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Last week, a team of researchers from Stanford University, Max Planck Institute for Informatics, Princeton University and Adobe Research published a paper titled “Text-based Editing of Talking-head Video”. This paper proposes a method to edit a talking-head video based on its transcript to produce a realistic output video, in which the dialogue of the speaker has been modified. Basically, the editor modifies a video using a text transcript, to add new words, delete unwanted ones or completely rearrange the pieces by dragging and dropping. This video will maintain a seamless audio-visual flow, without any jump cuts and will look almost flawless to the untrained eye.

The researchers want this kind of text-based editing approach to lay the foundation for better editing tools, in post production of movies and television. Actors often botch small bits of performance or leave out a critical word. This algorithm can help video editors fix that, which has until now involves expensive reshoots. It can also help in easy adaptation of audio-visual video content to specific target audiences. The tool supports three types of edit operations- add new words, rearrange existing words, delete existing words. Ohad Fried, a researcher in the paper says that “This technology is really about better storytelling. Instructional videos might be fine-tuned to different languages or cultural backgrounds, for instance, or children’s stories could be adapted to different ages.

How does the application work?

The method uses an input talking-head video and a transcript to perform text-based editing.

  1. The first step is to align phonemes to the input audio and track each input frame to construct a parametric head model.
  2. Next, a 3D parametric face model with each frame of the input talking-head video is registered. This helps in selectively blending different aspects of the face.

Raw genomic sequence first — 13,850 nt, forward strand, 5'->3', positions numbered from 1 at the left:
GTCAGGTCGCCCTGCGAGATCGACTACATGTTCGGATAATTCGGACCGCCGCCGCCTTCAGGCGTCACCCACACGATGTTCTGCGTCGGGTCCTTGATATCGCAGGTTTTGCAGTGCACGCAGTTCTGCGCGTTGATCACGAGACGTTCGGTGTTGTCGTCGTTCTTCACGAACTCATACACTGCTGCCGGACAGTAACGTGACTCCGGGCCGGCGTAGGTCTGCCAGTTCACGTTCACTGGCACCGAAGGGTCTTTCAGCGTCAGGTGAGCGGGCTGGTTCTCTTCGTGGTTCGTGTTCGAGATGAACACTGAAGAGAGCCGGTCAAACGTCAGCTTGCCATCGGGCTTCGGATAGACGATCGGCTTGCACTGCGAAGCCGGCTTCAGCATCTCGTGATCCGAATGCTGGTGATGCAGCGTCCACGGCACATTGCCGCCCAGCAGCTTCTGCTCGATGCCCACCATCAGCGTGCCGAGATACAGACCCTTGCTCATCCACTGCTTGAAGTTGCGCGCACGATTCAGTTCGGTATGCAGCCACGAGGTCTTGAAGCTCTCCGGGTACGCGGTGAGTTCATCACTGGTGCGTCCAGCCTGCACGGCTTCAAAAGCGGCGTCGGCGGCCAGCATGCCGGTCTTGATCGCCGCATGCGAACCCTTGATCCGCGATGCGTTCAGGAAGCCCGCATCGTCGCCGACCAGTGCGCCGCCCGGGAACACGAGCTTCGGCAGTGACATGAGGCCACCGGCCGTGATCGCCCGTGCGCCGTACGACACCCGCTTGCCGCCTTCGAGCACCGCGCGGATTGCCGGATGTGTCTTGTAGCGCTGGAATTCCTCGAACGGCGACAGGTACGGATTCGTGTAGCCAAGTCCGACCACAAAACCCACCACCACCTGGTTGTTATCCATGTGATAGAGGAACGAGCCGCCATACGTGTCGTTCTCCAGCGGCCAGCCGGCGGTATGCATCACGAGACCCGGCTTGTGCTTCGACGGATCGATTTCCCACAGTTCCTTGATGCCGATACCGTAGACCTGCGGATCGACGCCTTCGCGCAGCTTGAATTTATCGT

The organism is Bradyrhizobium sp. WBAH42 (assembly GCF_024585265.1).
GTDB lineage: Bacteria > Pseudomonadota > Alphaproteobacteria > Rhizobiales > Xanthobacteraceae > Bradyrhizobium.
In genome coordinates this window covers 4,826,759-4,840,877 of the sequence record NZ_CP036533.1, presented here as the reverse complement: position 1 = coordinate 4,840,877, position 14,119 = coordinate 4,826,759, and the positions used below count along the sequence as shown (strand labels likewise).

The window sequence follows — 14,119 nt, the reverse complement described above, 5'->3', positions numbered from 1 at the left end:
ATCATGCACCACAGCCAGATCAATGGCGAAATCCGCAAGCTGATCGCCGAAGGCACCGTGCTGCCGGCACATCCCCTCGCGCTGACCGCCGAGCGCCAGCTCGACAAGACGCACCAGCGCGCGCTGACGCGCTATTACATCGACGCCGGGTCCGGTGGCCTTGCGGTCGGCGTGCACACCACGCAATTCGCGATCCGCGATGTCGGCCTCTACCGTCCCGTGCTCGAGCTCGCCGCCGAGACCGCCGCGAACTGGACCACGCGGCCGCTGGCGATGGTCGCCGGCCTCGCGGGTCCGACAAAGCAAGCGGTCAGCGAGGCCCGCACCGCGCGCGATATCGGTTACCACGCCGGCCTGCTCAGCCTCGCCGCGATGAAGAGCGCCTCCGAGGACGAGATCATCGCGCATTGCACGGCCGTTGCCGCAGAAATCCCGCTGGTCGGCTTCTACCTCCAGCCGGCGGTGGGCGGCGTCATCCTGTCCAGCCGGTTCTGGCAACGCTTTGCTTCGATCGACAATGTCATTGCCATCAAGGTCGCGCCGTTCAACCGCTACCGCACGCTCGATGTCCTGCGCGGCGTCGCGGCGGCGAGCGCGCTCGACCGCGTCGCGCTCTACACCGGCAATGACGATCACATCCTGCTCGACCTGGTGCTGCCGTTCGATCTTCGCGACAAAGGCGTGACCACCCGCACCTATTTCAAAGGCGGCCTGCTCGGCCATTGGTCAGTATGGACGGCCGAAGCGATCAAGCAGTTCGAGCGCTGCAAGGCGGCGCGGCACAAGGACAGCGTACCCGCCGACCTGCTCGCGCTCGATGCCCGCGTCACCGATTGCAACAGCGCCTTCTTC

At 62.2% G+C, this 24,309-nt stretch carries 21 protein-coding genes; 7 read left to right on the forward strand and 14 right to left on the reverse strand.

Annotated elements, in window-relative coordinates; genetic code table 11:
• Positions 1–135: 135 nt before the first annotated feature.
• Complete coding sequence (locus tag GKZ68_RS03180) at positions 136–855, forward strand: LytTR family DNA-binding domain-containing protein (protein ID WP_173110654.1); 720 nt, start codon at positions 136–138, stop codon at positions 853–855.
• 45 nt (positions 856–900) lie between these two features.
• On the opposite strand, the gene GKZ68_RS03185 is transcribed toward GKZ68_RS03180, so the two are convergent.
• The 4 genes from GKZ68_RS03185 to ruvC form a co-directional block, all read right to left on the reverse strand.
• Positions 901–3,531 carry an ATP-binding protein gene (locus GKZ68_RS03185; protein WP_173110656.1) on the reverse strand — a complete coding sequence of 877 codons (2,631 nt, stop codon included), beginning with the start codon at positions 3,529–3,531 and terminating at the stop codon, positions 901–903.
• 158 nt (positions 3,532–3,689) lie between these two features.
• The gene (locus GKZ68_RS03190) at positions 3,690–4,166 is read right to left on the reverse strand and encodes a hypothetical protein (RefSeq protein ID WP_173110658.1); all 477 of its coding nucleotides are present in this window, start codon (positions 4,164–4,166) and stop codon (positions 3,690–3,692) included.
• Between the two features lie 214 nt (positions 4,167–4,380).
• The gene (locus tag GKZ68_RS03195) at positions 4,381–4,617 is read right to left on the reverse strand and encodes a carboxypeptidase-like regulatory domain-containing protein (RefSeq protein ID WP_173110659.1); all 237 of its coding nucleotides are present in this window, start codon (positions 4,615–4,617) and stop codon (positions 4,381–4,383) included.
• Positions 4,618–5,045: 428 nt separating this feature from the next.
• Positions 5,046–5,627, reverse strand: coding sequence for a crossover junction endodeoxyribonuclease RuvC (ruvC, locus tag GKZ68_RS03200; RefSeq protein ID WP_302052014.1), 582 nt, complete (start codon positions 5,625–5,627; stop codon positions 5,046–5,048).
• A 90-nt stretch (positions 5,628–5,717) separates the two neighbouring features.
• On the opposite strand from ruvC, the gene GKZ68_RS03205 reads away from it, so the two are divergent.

3. Then, a background sequence is selected and is used for pose data and background pixels. The background sequence allows editors to edit challenging videos with hair movement and slight camera motion. As Facial expressions are an important parameter, the researchers have tried to preserve the retrieved expression parameters as much as possible, by smoothing out the transition between them. This provides an output of edited parameter sequence which describes the new desired facial motion and a corresponding retimed background video clip.
  4. This is forwarded to a ‘neural face rendering’ approach. This step changes the facial motion of the retimed background video to match the parameter sequence. Thus the rendering procedure produces photo-realistic video frames of the subject, appearing to speak the new phrase.These localized edits seamlessly blends into the original video, producing an edited result.
  5. Lastly to add the audio, the resulted video is retimed to match the recording at the level of phones. The researchers have used the performers own voice in all their synthesis results.

Image Source: Text-based Editing of Talking-head Video